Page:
Japan is preparing to spend about 1.1 billion yen ($14 million) on a five-year project to develop rescue robots that can be used in disasters like the quake and tsunamis that slammed the country in March.
The machines will come in three types: exoskeleton suits to boost human strength, robots that can rescue people from rubble, and robots that can search for people in water, according to a Nikkei Business Daily article.
Although similar devices have been developed in Japan, such as Tmsuk's two-armed Enryu debris mover, few have made it past the prototype stage and to see real use outside of robot exhibitions.
While Japan is renowned for its robotics expertise and was home to about one-third of global industrial robots as of the end of 2009, it lacks military-grade machines and failed to marshal any significant robot response to the March catastrophe.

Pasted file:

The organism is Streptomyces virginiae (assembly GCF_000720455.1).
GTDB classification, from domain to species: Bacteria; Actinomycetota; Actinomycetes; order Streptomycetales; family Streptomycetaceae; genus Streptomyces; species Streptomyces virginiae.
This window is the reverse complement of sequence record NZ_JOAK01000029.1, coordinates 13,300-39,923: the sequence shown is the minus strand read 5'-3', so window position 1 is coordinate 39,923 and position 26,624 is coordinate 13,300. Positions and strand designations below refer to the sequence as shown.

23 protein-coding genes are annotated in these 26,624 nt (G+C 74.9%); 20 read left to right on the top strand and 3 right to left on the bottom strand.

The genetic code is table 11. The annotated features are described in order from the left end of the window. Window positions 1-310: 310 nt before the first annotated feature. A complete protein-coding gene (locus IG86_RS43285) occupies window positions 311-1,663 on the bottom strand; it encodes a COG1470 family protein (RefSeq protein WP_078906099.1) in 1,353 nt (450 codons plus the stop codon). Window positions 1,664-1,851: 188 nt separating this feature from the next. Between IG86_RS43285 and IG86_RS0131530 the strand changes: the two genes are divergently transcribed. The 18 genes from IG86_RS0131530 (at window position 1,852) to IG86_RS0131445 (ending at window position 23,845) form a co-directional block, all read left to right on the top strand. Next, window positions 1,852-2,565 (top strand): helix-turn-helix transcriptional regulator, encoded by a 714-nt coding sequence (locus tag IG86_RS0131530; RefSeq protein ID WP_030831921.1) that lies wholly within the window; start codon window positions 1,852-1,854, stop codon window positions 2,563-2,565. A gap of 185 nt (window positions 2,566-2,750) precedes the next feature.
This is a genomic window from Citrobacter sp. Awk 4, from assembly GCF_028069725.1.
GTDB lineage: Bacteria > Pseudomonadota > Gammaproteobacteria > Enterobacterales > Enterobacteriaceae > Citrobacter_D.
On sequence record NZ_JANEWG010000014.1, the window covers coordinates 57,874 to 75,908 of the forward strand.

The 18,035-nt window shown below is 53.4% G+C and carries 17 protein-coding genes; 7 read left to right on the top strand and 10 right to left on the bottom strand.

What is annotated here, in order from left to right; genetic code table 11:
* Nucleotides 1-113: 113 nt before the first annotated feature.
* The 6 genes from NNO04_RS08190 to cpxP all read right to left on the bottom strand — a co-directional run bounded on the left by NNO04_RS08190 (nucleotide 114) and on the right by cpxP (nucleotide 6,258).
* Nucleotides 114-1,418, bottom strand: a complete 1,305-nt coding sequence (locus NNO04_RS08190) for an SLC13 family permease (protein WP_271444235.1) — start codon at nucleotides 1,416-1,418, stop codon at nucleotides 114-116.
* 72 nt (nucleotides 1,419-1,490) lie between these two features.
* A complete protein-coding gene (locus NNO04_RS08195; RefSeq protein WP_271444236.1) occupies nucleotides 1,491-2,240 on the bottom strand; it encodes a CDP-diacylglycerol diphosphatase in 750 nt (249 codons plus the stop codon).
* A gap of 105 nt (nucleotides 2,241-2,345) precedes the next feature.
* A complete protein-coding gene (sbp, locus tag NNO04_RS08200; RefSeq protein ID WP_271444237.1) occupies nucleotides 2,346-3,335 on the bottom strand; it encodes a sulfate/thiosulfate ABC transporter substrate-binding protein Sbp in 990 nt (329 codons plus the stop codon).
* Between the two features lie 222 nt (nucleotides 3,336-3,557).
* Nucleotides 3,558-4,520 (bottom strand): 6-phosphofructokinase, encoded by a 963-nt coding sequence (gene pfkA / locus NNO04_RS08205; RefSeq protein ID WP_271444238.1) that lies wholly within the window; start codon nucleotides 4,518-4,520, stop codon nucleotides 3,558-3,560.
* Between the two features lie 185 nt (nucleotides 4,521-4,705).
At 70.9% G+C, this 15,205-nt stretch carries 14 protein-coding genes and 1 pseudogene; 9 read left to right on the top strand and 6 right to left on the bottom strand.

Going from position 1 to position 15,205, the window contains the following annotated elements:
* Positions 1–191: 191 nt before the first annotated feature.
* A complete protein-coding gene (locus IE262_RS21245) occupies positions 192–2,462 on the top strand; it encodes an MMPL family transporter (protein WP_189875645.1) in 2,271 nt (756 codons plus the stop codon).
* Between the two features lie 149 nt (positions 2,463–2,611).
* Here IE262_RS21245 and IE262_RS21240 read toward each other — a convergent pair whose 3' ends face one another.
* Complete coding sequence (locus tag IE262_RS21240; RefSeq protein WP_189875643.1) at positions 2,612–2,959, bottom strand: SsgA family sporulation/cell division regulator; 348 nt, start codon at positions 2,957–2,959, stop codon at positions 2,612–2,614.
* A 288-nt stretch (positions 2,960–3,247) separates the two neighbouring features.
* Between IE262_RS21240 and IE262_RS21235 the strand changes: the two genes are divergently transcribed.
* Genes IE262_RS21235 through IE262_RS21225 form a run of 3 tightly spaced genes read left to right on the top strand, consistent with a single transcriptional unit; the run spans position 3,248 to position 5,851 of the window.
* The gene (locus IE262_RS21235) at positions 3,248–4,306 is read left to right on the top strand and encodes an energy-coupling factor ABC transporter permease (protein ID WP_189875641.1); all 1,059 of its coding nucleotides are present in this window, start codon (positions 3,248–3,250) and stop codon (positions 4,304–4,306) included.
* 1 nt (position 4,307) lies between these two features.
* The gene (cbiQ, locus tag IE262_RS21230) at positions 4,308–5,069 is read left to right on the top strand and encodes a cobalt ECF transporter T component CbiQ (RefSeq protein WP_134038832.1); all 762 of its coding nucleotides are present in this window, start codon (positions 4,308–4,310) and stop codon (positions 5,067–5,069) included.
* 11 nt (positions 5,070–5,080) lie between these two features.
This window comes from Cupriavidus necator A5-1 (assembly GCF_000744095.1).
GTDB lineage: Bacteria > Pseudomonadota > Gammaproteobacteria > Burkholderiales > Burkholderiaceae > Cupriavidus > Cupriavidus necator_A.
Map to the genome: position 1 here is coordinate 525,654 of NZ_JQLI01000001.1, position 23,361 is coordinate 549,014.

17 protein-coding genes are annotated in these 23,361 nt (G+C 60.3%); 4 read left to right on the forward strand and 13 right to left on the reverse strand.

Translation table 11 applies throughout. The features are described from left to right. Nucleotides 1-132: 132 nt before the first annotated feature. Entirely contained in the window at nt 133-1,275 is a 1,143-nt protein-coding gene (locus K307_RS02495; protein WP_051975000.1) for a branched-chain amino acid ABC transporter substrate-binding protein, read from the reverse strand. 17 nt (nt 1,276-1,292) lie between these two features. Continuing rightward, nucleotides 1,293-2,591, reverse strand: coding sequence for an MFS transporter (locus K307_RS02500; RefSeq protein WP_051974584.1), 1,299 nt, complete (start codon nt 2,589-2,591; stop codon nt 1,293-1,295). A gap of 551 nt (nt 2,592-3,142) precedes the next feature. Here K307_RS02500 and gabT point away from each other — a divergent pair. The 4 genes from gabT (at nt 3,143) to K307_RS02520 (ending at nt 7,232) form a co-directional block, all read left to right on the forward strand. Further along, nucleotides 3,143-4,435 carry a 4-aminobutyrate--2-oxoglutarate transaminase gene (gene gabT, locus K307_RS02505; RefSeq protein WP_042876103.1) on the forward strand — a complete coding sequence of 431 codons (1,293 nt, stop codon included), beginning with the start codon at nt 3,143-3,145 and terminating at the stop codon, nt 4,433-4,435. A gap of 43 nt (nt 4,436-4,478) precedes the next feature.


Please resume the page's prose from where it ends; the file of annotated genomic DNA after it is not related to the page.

An international effort to use foreign-built ROVs to find victims off the coast of northern Japan didn't turn up any bodies. Paro, a domestically developed therapeutic robot toy, was also dispatched to the north to help comfort victims.
Most of the robots that have been used at the crippled Fukushima Daiichi nuclear plant, meanwhile, have come from overseas.
The five-year project will begin next April under the aegis of the Ministry of Science and Technology, with the Fire and Disaster Management Agency and local municipalities adding input on how to make robots useful in disasters.